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Jobs for Young University Graduates: Is It Worth Having a Degree?

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  • Cardoso, Ana Rute

    () (IAE Barcelona (CSIC))

Abstract

This study addresses the question: Are workers who hold a university degree increasingly filling job openings meant for people with lower levels of schooling? It focuses on Portugal, where the higher education system has been expanding at a fast pace and the share of university graduates in total labour force has been increasing, but where the unemployment rate for such workers has also been increasing. The analysis relies on a remarkable dataset covering the entire workforce in manufacturing and services private sectors, to implement the conceptual framework developed by Gottschalk and Hansen (2003). Results indicate that the university wage premium increased and the proportion of university graduates working in non-university jobs declined sharply over time. Therefore, no support is found for the skepticism over investment in higher education. Results are consistent with the idea that skillbiased technological progress taking place in some sectors raises the productivity of workers with higher schooling levels, thus raising their wages, which attracts new workers with high qualifications.

Suggested Citation

  • Cardoso, Ana Rute, 2004. "Jobs for Young University Graduates: Is It Worth Having a Degree?," IZA Discussion Papers 1311, Institute for the Study of Labor (IZA).
  • Handle: RePEc:iza:izadps:dp1311
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    References listed on IDEAS

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    1. Machin, Stephen, 1996. "Wage Inequality in the UK," Oxford Review of Economic Policy, Oxford University Press, vol. 12(1), pages 47-64, Spring.
    2. L. Wade, 1988. "Review," Public Choice, Springer, vol. 58(1), pages 99-100, July.
    3. Peter Gottschalk & Michael Hansen, 2003. "Is the Proportion of College Workers in Noncollege Jobs Increasing?," Journal of Labor Economics, University of Chicago Press, vol. 21(2), pages 409-448, April.
    4. Peter Gottschalk & Timothy M. Smeeding, 1997. "Cross-National Comparisons of Earnings and Income Inequality," Journal of Economic Literature, American Economic Association, vol. 35(2), pages 633-687, June.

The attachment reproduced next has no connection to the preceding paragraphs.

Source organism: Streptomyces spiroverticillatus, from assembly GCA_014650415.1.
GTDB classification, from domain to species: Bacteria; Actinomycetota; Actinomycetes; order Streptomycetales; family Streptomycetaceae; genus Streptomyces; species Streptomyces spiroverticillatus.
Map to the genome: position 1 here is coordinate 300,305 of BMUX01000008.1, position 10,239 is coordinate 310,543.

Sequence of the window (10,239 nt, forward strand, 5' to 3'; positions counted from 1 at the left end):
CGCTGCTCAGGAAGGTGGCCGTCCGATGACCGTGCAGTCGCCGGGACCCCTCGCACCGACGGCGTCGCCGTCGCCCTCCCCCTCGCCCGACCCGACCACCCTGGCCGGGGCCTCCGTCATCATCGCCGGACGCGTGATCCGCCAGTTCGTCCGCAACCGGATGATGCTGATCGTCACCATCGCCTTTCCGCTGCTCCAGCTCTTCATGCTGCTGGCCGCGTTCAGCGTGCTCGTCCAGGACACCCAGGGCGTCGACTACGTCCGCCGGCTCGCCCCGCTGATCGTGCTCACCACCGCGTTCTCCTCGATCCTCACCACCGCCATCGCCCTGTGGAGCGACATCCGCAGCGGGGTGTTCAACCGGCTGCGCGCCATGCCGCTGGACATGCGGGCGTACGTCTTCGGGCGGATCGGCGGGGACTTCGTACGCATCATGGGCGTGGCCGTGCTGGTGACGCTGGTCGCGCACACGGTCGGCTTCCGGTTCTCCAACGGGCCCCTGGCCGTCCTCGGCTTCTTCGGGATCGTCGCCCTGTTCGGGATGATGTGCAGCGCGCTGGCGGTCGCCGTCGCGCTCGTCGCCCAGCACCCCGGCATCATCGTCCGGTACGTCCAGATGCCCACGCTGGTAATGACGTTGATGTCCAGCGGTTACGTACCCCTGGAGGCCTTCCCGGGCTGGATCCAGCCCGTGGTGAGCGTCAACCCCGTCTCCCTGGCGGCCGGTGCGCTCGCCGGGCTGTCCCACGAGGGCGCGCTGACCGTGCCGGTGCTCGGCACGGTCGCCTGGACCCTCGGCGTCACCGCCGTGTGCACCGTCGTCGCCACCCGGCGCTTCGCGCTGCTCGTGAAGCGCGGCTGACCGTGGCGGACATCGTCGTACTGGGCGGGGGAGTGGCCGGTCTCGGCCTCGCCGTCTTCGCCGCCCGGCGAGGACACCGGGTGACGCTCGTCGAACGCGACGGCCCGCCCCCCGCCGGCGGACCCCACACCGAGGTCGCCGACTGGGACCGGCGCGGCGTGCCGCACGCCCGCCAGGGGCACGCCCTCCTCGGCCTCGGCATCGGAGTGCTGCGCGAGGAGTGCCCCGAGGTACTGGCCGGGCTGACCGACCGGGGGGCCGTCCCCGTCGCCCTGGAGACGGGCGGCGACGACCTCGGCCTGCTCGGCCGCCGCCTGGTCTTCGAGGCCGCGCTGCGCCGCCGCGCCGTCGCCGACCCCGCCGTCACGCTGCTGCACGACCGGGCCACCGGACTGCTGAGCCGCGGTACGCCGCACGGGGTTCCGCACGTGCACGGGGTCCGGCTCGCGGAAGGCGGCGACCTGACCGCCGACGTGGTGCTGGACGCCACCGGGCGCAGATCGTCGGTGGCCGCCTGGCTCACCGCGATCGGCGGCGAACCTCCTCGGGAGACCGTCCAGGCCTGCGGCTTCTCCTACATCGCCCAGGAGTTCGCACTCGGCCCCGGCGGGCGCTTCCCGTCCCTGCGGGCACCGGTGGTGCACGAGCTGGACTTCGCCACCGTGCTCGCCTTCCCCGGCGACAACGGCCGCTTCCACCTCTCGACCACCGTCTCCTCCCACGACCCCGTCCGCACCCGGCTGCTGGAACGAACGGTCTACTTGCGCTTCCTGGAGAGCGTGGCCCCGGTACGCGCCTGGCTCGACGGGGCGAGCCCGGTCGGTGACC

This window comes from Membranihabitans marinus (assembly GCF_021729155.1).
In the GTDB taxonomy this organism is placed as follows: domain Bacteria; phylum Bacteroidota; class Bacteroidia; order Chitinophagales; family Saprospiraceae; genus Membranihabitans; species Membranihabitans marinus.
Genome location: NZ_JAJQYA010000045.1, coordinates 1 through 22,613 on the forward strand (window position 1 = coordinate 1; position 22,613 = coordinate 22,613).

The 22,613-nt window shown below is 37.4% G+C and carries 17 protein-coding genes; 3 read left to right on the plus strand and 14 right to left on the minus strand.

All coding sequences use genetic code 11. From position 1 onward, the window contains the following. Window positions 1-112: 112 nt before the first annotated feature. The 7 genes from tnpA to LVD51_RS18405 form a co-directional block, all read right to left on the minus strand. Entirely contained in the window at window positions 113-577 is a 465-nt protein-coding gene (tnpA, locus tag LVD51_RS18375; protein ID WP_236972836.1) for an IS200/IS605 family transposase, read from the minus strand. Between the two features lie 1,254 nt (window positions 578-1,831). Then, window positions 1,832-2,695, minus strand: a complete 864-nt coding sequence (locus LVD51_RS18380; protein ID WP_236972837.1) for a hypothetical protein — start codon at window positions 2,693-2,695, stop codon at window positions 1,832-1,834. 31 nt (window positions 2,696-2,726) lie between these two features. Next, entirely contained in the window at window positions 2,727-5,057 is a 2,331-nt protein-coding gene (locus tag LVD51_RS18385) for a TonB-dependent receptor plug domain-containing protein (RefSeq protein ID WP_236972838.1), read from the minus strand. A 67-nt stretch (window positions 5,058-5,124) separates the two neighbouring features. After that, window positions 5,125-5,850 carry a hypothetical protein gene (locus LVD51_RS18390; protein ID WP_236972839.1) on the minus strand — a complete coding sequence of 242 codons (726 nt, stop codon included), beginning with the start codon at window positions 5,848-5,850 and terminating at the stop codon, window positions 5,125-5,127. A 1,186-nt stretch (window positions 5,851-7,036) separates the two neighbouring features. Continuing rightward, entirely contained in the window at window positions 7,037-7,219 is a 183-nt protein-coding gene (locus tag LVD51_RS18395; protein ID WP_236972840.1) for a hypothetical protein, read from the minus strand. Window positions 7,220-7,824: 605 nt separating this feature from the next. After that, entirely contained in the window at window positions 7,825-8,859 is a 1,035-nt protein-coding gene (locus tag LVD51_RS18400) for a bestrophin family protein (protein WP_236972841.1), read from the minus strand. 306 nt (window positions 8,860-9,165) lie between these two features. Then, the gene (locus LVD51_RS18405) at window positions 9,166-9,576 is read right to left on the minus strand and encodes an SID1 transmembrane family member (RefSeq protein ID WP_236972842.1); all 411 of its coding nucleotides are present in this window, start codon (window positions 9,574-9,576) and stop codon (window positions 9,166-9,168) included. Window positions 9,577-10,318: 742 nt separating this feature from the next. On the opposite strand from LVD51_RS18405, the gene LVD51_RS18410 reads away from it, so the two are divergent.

5. repec:sae:niesru:v:166:y::i:1:p:87-96 is not listed on IDEAS
    6. Kiker, B. F. & Santos, Maria C., 1991. "Human capital and earnings in Portugal," Economics of Education Review, Elsevier, vol. 10(3), pages 187-203, September.
    7. Hartog, Joop & Oosterbeek, Hessel, 1988. "Education, allocation and earnings in the Netherlands: 0verschooling?," Economics of Education Review, Elsevier, vol. 7(2), pages 185-194, April.
    8. Levy, Frank & Murnane, Richard J, 1992. "U.S. Earnings Levels and Earnings Inequality: A Review of Recent Trends and Proposed Explanations," Journal of Economic Literature, American Economic Association, vol. 30(3), pages 1333-1381, September.
    9. Mendes de Oliveira, M. & Santos, M. C. & Kiker, B. F., 2000. "The role of human capital and technological change in overeducation," Economics of Education Review, Elsevier, vol. 19(2), pages 199-206, April.
    10. Ana Rute Cardoso, 1999. "Firms' Wage Policies and the Rise in Labor Market Inequality: The Case of Portugal," ILR Review, Cornell University, ILR School, vol. 53(1), pages 87-102, October.
    11. Stephen Machin, 1998. "Recent shifts in wage inequality and the wage returns to education in Britain," National Institute Economic Review, National Institute of Economic and Social Research, vol. 166(1), pages 87-96, October.
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    Cited by:

    1. Mário Centeno & Álvaro Novo, 2014. "When supply meets demand: wage inequality in Portugal," IZA Journal of European Labor Studies, Springer;Forschungsinstitut zur Zukunft der Arbeit GmbH (IZA), vol. 3(1), pages 1-20, December.
    2. Heshmati, Almas, 2007. "Labor Market Policy Options of the Kurdistan Regional Government," IZA Discussion Papers 3247, Institute for the Study of Labor (IZA).
    3. Quintini, Glenda & Martin, John P. & Martin, Sébastien, 2007. "The Changing Nature of the School-to-Work Transition Process in OECD Countries," IZA Discussion Papers 2582, Institute for the Study of Labor (IZA).
    4. World Demographic and Ageing Forum & Glenda Quintini & John P. Martin & Sébastien Martin, 2007. "The changing nature of the school-to-work transition process in OECD countries," Journal Article y:2007:i:1, World Demographic and Ageing Forum.

    More about this item

    Keywords

    higher education; youth; job creation; labour market trends;

    JEL classification:

    • J21 - Labor and Demographic Economics - - Demand and Supply of Labor - - - Labor Force and Employment, Size, and Structure
    • J31 - Labor and Demographic Economics - - Wages, Compensation, and Labor Costs - - - Wage Level and Structure; Wage Differentials
    • J24 - Labor and Demographic Economics - - Demand and Supply of Labor - - - Human Capital; Skills; Occupational Choice; Labor Productivity
    • I20 - Health, Education, and Welfare - - Education - - - General

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